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Date & Time

Thursday Thu, 31 Aug 2023


Bangalore International Centre
7, 4th Main Road, Domlur II Stage
Bangalore, Karnataka 560071 India

This conversation will primarily be in Kannada.

ನಮ್ಮ ಆಧುನಿಕ ಜೀವನ ವಿಜ್ಞಾನ ಮತ್ತು ತಂತ್ರಜ್ಞಾನದ ಫಲಗಳನ್ನು ಮಹತ್ತರ ರೀತಿಯಲ್ಲಿ ಅವಲಂಬಿಸಿರುವುದು ನಿಸ್ಸಂದೇಹ. ಪ್ರಪಂಚದ ಎಲ್ಲೆಡೆ ಹೀಗಿದ್ದರೂ ಕೂಡ ಭಾರತದಲ್ಲಿ ಒಂದು ವೈಶಿಷ್ಟ್ಯ ಕಂಡುಬರುವುದು. ಏನೆಂದರೆ ಒಂದೆಡೆ ಮೊಬೈಲ್ ಫೋನ್ ಗಳು, ಅಲ್ಟ್ರಾಸೌಂಡ್ ವೈದ್ಯಕೀಯ ತನಿಖೆ, ಚಂದ್ರಯಾನವೂ ಸೇರಿ ತಂತ್ರಜ್ಞಾನದ ಫಲಗಳನ್ನು ಜನತೆ ಅತ್ಯಂತ ಉತ್ಸಾಹದಿಂದ ತಮ್ಮದಾಗಿಸಿಕೊಳ್ಳುವುದು. ಇನ್ನೊಂದೆಡೆ ಈ ತಂತ್ರಜ್ಞಾನಗಳ ಬುನಾದಿಯಾಗಿರುವ ವೈಜ್ಞಾನಿಕ ವಿಧಾನವನ್ನು ವಿಜ್ಞಾನ, ತಂತ್ರಜ್ಞಾನಗಳಲ್ಲಿ ಉನ್ನತ ಶಿಕ್ಷಣ ಪಡೆದಿರುವವರು ಕೂಡ ಅನೇಕ ದಿನನಿತ್ಯದ ಸನ್ನಿವೇಶಗಳಲ್ಲಿ ತಿರಸ್ಕರಿಸುವುದು. ಈ ಪ್ರಕ್ರಿಯೆಯ ಕಾರಣಗಳೇನು? ವೈಜ್ಞಾನಿಕತೆಯೆಂದರೆ ಬರೇ ವಿಜ್ಞಾನಕ್ಕೆ ಮಾತ್ರ ಸೀಮಿತವಾಗಿರುವುದೇ? ವೈಜ್ಞಾನಿಕ ಕಾರ‍್ಯಕ್ಷೇತ್ರದಲ್ಲಿ ವೈಜ್ಞಾನಿಕ ವಿಧಾನ ಸಂಪೂರ್ಣವಾಗಿ ಸ್ವೀಕೃತವಾಗಿದೆಯೇ? ವೈಜ್ಞಾನಿಕತೆಯೆಂದರೇನು? ಈ ಹಿನ್ನೆಲೆಯಲ್ಲಿ, ವಿಜ್ಞಾನ ತಂತ್ರಜ್ಞಾನ ಕ್ಷೇತ್ರದಲ್ಲಿ ತೊಡಗಿರುವವರ ಜವಾಬ್ದಾರಿಗಳೇನು? ಈ ಪ್ರಶ್ನೆಗಳನ್ನು ಉದ್ದೇಶಿಸಿ ಇದೊಂದು ಸಂವಾದ.

Our modern lives, needless to say, depend heavily on the fruits of science and technology. While this is true everywhere, in India we see a conundrum. On the one hand, Indians have embraced modern technologies as their own with enthusiasm, such as mobile phones, ultrasound medical diagnosis or the Chandrayaan moon mission. On the other hand in many everyday contexts, the scientific method that is the basis of these technologies seems rejected, even by those with advanced educational degrees in science and technology.

What are the reasons for this phenomenon? Is scientific thinking limited to the field of science? Has the scientific method been fully internalised within the scientific enterprise? What is scientific thinking? What are the responsibilities of the practitioners of science and technology in this context? This will be a conversation addressing the above questions.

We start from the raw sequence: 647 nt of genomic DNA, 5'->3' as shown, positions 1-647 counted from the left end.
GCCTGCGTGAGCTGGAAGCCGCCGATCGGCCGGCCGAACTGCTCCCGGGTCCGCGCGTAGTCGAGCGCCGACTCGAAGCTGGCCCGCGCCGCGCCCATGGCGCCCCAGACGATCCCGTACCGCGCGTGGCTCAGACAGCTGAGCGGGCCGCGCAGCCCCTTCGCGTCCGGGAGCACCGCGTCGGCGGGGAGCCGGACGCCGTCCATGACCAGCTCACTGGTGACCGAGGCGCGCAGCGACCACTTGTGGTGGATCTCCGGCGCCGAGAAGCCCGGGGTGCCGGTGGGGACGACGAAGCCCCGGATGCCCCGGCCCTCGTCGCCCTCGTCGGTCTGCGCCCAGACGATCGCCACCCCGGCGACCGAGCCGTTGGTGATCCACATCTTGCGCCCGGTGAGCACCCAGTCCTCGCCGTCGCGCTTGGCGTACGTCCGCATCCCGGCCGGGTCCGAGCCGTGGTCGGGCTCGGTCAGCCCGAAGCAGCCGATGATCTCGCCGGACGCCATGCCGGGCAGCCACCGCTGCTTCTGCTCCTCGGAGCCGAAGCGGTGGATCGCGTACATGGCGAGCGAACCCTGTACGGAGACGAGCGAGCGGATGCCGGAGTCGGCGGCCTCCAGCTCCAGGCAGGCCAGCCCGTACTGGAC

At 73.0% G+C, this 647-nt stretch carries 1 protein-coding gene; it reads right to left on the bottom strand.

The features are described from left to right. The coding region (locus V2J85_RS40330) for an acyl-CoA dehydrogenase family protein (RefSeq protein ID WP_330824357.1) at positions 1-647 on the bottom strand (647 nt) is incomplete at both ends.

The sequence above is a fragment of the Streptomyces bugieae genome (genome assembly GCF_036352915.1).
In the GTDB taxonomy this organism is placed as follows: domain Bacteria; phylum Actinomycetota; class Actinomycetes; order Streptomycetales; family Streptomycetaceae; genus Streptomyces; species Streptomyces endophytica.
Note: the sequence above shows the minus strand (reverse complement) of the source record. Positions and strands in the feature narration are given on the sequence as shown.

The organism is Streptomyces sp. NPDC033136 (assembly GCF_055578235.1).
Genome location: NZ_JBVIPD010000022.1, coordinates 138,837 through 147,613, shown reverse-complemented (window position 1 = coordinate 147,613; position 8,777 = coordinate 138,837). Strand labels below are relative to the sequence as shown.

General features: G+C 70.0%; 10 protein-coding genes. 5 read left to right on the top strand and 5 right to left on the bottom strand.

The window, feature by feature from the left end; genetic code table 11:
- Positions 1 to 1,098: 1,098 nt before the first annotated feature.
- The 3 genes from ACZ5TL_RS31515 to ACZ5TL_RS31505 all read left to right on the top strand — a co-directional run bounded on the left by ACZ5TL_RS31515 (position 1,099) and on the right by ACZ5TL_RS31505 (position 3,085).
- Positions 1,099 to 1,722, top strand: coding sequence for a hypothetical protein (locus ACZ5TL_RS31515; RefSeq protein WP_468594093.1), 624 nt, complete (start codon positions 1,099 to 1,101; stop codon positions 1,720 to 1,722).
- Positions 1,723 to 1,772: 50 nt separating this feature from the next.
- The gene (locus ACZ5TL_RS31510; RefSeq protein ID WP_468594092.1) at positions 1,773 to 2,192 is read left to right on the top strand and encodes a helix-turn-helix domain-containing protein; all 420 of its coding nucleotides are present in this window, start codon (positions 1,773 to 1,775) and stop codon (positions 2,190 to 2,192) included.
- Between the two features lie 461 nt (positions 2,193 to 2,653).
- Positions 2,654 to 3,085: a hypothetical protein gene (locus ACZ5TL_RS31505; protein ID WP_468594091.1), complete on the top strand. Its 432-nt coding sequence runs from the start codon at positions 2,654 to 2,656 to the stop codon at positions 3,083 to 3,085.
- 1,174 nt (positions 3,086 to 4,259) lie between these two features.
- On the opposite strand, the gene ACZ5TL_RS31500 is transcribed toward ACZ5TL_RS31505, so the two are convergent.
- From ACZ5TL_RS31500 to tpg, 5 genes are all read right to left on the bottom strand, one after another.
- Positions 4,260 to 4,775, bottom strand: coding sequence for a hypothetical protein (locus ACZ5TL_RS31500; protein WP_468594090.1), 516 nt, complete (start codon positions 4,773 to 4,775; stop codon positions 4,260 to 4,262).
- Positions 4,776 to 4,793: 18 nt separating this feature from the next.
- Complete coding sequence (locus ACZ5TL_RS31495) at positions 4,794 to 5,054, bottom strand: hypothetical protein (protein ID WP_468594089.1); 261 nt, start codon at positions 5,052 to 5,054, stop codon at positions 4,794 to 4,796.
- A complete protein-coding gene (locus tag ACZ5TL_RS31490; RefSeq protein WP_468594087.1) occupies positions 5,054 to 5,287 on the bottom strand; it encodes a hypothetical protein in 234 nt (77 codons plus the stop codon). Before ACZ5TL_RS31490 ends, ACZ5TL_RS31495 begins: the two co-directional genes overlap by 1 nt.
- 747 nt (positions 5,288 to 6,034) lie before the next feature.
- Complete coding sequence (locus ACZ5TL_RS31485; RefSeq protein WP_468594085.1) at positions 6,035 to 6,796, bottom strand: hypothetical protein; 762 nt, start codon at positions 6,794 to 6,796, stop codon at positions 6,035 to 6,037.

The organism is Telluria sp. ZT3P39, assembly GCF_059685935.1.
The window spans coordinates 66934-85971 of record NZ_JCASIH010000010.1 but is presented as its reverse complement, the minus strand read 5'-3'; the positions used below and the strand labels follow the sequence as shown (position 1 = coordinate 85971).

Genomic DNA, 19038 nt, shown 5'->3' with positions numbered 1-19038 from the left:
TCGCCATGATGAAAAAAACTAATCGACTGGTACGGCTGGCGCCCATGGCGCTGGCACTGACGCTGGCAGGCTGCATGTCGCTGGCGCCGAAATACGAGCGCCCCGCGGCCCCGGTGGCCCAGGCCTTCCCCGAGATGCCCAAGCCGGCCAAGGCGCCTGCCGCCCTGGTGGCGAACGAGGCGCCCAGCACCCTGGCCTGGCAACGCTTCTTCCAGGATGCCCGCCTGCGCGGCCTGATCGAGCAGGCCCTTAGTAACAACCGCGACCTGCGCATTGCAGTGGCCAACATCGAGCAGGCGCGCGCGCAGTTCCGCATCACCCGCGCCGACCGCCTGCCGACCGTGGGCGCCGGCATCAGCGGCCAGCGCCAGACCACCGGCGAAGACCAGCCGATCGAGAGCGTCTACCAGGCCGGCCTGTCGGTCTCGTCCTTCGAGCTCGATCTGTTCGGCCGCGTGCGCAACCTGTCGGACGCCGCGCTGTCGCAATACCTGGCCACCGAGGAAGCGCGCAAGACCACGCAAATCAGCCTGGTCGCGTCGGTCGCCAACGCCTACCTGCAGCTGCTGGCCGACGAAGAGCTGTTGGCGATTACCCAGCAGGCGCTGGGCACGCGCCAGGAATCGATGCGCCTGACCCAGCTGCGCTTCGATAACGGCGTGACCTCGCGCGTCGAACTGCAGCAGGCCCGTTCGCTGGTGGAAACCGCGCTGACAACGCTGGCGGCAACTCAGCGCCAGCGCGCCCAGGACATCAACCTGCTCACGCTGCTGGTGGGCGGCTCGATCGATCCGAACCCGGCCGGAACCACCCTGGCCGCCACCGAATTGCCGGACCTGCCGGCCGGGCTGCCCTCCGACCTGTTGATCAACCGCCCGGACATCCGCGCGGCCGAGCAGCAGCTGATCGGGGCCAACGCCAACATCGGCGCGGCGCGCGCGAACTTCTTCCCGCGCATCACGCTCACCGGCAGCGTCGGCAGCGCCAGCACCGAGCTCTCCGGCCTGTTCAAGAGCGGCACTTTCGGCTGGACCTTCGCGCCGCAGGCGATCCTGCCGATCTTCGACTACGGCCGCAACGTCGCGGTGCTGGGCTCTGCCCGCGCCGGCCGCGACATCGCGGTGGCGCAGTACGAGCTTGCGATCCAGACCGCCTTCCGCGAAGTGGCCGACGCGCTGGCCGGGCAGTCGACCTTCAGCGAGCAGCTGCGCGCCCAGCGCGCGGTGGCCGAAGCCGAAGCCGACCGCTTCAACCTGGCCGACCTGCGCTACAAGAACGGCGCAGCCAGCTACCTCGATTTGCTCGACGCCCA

BIC Samvada is a series of conversations aimed at fostering exchange of ideas and discourse on as many languages as are accessible.


Prajval Shastri


Prajval Shastri is an astrophysicist of nearly four decades. She got her PhD from the Tata Institute of Fundamental Research and after post-doctoral research positions in the University of Texas at Austin, University of California at Berkeley and the Harvard-Smithsonian Centre for Astrophysics she was a faculty of the Indian Institute of Astrophysics, Bengaluru for 23 years. She investigates the physics of giant black holes that are found in the centres of distant galaxies and how they influence the evolution of galaxies like our Milky Way. For this, she uses telescopes at multiple frequencies including radio, visible, ultraviolet and x-rays, based on earth as well as in space. She has been a Fulbright fellow at Stanford University and is currently Adjunct Professor at the International Centre for Radio Astronomy Research, Australia.

Prajval is extremely passionate about science outreach. She believes that the cultivation of scientific thinking is for everyone, uses astrophysics as a vehicle to engage lay audiences of all ages with these questions, and works for the peoples science movement towards this goal.

She is also deeply concerned about the inequities in the sciences and attempts to bring an intersectional lens to the endeavours to mitigate them. She is founder and past chair of the Gender in Physics Working Group of the Indian Physics Association and member of the Working Group for Gender Equity of the Astronomical Society of India. She is vice-chair designate of the Women in Physics Working Group of the International Union of Pure and Applied Physics and on the Executive Committee for the International Year of Basic Sciences for Sustainable Development.

In addition to her research publications, her published work includes popular articles on astrophysics, and on the subject of science and society, examples of which are, ‘Einstein proven right again’ (HT), ‘Was Carl Sagan right about life on Venus?’ (HT), ‘The (un)scientific temper of India’ (HT), ‘Will physics un-gender itself in the new decade?’ (HT), and ‘Equality is everyone’s work’ (Indian Express).